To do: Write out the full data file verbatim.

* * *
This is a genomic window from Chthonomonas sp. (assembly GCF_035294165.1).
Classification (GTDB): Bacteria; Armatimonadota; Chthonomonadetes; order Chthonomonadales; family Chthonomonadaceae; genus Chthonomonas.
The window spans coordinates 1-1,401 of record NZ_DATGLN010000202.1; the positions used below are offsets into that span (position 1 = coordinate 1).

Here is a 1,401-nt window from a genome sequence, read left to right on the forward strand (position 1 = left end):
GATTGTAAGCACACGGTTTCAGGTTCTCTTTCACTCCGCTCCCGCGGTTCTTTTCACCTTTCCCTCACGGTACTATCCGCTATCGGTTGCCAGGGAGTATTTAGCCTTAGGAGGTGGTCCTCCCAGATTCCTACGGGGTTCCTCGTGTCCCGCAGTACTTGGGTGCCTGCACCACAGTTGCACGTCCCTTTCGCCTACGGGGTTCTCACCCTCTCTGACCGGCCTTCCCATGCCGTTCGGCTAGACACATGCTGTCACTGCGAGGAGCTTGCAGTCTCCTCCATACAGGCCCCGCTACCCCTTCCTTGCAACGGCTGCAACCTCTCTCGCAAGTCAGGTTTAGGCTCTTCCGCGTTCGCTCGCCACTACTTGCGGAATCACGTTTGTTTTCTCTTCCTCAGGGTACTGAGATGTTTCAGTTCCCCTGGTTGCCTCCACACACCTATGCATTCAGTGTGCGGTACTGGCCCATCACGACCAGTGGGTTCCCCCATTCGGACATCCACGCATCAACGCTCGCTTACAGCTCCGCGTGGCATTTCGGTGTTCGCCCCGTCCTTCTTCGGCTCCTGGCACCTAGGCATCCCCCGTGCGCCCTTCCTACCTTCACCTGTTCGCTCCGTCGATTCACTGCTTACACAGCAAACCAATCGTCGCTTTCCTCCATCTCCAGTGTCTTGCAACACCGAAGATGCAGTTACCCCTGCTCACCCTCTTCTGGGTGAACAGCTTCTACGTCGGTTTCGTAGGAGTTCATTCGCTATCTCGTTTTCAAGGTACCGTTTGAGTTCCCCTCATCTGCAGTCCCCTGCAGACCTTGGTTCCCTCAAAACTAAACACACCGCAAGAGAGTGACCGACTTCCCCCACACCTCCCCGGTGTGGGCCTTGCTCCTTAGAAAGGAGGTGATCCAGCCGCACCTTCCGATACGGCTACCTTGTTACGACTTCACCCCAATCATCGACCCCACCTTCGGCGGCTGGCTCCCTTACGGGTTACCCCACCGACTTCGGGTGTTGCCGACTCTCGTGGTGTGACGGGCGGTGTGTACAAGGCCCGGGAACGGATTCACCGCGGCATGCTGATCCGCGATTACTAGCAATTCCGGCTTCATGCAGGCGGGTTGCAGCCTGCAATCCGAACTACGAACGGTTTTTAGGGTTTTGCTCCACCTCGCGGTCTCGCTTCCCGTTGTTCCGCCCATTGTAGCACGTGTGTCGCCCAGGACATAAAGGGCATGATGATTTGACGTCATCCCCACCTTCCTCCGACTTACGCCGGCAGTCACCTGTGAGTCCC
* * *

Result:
This is a genomic window from Chthonomonas sp. (assembly GCF_035294165.1).
Classification (GTDB): Bacteria; Armatimonadota; Chthonomonadetes; order Chthonomonadales; family Chthonomonadaceae; genus Chthonomonas.
The window spans coordinates 1-1,401 of record NZ_DATGLN010000202.1; the positions used below are offsets into that span (position 1 = coordinate 1).

Here is a 1,401-nt window from a genome sequence, read left to right on the forward strand (position 1 = left end):
GATTGTAAGCACACGGTTTCAGGTTCTCTTTCACTCCGCTCCCGCGGTTCTTTTCACCTTTCCCTCACGGTACTATCCGCTATCGGTTGCCAGGGAGTATTTAGCCTTAGGAGGTGGTCCTCCCAGATTCCTACGGGGTTCCTCGTGTCCCGCAGTACTTGGGTGCCTGCACCACAGTTGCACGTCCCTTTCGCCTACGGGGTTCTCACCCTCTCTGACCGGCCTTCCCATGCCGTTCGGCTAGACACATGCTGTCACTGCGAGGAGCTTGCAGTCTCCTCCATACAGGCCCCGCTACCCCTTCCTTGCAACGGCTGCAACCTCTCTCGCAAGTCAGGTTTAGGCTCTTCCGCGTTCGCTCGCCACTACTTGCGGAATCACGTTTGTTTTCTCTTCCTCAGGGTACTGAGATGTTTCAGTTCCCCTGGTTGCCTCCACACACCTATGCATTCAGTGTGCGGTACTGGCCCATCACGACCAGTGGGTTCCCCCATTCGGACATCCACGCATCAACGCTCGCTTACAGCTCCGCGTGGCATTTCGGTGTTCGCCCCGTCCTTCTTCGGCTCCTGGCACCTAGGCATCCCCCGTGCGCCCTTCCTACCTTCACCTGTTCGCTCCGTCGATTCACTGCTTACACAGCAAACCAATCGTCGCTTTCCTCCATCTCCAGTGTCTTGCAACACCGAAGATGCAGTTACCCCTGCTCACCCTCTTCTGGGTGAACAGCTTCTACGTCGGTTTCGTAGGAGTTCATTCGCTATCTCGTTTTCAAGGTACCGTTTGAGTTCCCCTCATCTGCAGTCCCCTGCAGACCTTGGTTCCCTCAAAACTAAACACACCGCAAGAGAGTGACCGACTTCCCCCACACCTCCCCGGTGTGGGCCTTGCTCCTTAGAAAGGAGGTGATCCAGCCGCACCTTCCGATACGGCTACCTTGTTACGACTTCACCCCAATCATCGACCCCACCTTCGGCGGCTGGCTCCCTTACGGGTTACCCCACCGACTTCGGGTGTTGCCGACTCTCGTGGTGTGACGGGCGGTGTGTACAAGGCCCGGGAACGGATTCACCGCGGCATGCTGATCCGCGATTACTAGCAATTCCGGCTTCATGCAGGCGGGTTGCAGCCTGCAATCCGAACTACGAACGGTTTTTAGGGTTTTGCTCCACCTCGCGGTCTCGCTTCCCGTTGTTCCGCCCATTGTAGCACGTGTGTCGCCCAGGACATAAAGGGCATGATGATTTGACGTCATCCCCACCTTCCTCCGACTTACGCCGGCAGTCACCTGTGAGTCCC